“We were not just trying to throw a bunch of people in jail to send a message,” he said. “These people are trying to disrupt the peace and tranquility of the public, then put their exploits on social media. We won’t be deterred by these dismissals.”
 

From bad to worse


“They’ve become more belligerent, more dangerous,” she said. “The people on this street hate them.”

“It’s understating the problem to simply call this drag racing,” Police Chief William McManus said. “Some people may have started their evening at a car meet, but it turned into blocking streets, starting fires, assaulting police and creating havoc around the city.”

Levi Lewis, president and founder of one such club, Alamo City LX Modern Mopar, said the element causing problems “is really just ruining it for everybody.”

“Especially now, during the pandemic, can’t we just be a community?” Coben asked. “Can’t we just be kind to one another?”

“Just a year ago, it was unheard of” for car meet participants to confront police, SAPD spokesman Sgt. Matt Brown said. “But now they are more aggressive and it’s become very dangerous at some of those locations.”

Charges rejected

 


McManus acknowledged group arrests can be “problematic” and said he wished the department didn’t have to “dedicate resources that could be put to better use in our neighborhoods.”

“The details do truly matter,” she said. “We don’t treat these arrests differently because they may have been part of a group. Every case is on the same footing.”

Young, the public defender, said it was unprecedented for so many related cases to be dismissed for lack of probable cause and that among his staff that night a note went out saying, “Be prepared for a bunch of subpar riot charges.”

Bad night out

 


“Fancy rims, loud music, nice cars,” Perez said. “Yeah, there might have been some hot guys, but for us it wasn’t any kind of dating thing. … It would be rare for us to even get out of our vehicles. We just enjoyed ourselves. My stepmom is in a car club, so I’ve seen them, but that was the first I had participated in.”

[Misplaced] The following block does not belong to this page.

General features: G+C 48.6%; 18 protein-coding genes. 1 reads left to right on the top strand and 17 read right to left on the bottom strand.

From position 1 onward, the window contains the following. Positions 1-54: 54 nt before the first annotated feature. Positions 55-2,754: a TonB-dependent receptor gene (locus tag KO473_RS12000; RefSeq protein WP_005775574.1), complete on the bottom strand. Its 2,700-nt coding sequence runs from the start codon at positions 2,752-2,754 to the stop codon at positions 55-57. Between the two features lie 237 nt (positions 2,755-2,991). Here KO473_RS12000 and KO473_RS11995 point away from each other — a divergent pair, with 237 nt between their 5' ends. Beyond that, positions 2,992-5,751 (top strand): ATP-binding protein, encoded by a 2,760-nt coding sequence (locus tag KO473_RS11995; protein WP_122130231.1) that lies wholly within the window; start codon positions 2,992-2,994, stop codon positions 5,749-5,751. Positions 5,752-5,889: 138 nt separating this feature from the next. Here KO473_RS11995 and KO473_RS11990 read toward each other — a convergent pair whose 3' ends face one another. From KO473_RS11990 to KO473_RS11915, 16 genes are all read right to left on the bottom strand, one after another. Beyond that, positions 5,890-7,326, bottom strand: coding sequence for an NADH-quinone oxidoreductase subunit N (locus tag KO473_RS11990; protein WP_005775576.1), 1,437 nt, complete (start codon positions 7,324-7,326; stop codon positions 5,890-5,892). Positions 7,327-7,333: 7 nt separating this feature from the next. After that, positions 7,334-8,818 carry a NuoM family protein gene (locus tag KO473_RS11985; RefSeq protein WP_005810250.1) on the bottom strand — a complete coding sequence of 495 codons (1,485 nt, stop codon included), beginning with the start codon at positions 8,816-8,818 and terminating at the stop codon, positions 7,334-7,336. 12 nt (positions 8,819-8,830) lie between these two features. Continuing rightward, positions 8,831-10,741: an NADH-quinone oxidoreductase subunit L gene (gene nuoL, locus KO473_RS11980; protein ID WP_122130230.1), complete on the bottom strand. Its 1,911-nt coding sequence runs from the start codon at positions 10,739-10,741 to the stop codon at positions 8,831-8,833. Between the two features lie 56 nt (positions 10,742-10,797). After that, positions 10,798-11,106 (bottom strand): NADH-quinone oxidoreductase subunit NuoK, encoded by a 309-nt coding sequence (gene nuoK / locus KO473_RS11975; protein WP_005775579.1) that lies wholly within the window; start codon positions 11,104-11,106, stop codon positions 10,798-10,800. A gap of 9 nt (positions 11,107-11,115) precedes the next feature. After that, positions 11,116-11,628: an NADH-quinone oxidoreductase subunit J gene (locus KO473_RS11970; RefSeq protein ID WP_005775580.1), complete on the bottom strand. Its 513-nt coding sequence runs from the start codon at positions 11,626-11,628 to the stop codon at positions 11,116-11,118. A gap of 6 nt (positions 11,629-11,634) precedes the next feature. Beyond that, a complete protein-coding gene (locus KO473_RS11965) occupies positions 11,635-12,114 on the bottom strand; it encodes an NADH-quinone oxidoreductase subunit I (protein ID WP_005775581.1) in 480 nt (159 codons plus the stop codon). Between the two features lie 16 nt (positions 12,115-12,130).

“Everyone treated everyone like family that night,” said Alvarez, a hairstylist. “I saw older people there, babies … I stayed in the car. I was cold. I’m not really a talkative person.”

“So we drove onto Hillcrest (exiting the parking lot) and that’s when the cops cut us off,” she said. “I was having an anxiety attack. I had never been arrested before. I’m a mom and I was scared.”

Alvarez was charged with the class B misdemeanor of “riot engagement,” but her case was among those rejected by magistrates. She was released to her grandmother at 6:03 a.m.

Old school

 


On Facebook, one mainstream organization, San Antonio Car Meets, with some 24,000 members, prominently displays this notice: “Posts related to local street racing are not allowed. Do not post call-outs, shout-outs (for street racing), or any type of post looking for the person you raced on the local roads.”

The opposite code prevails on a Facebook page called “San Antonio car meets (No rules)”— which has changed its name six times since 2018, twice opting for “(Some Rules).”

“This is the Original SACM dont get lost into the haters from the other page where they turn in your plates to the local Police Department. this is a place for Car meets where revving & burnouts are greatly encouraged!”

The group highly recommends racing, it continued, and “if you have beef with someone then we might as well make a meet so yall can settle it no one gets kick off here.”

Like others, Lewis believes social media can bring out the worst tendencies of drivers who want to become “instafamous.”

It’s a nationwide problem, he said, adding, “We’re seeing the tip of that element bubbling up and it’s happening in front of everybody.”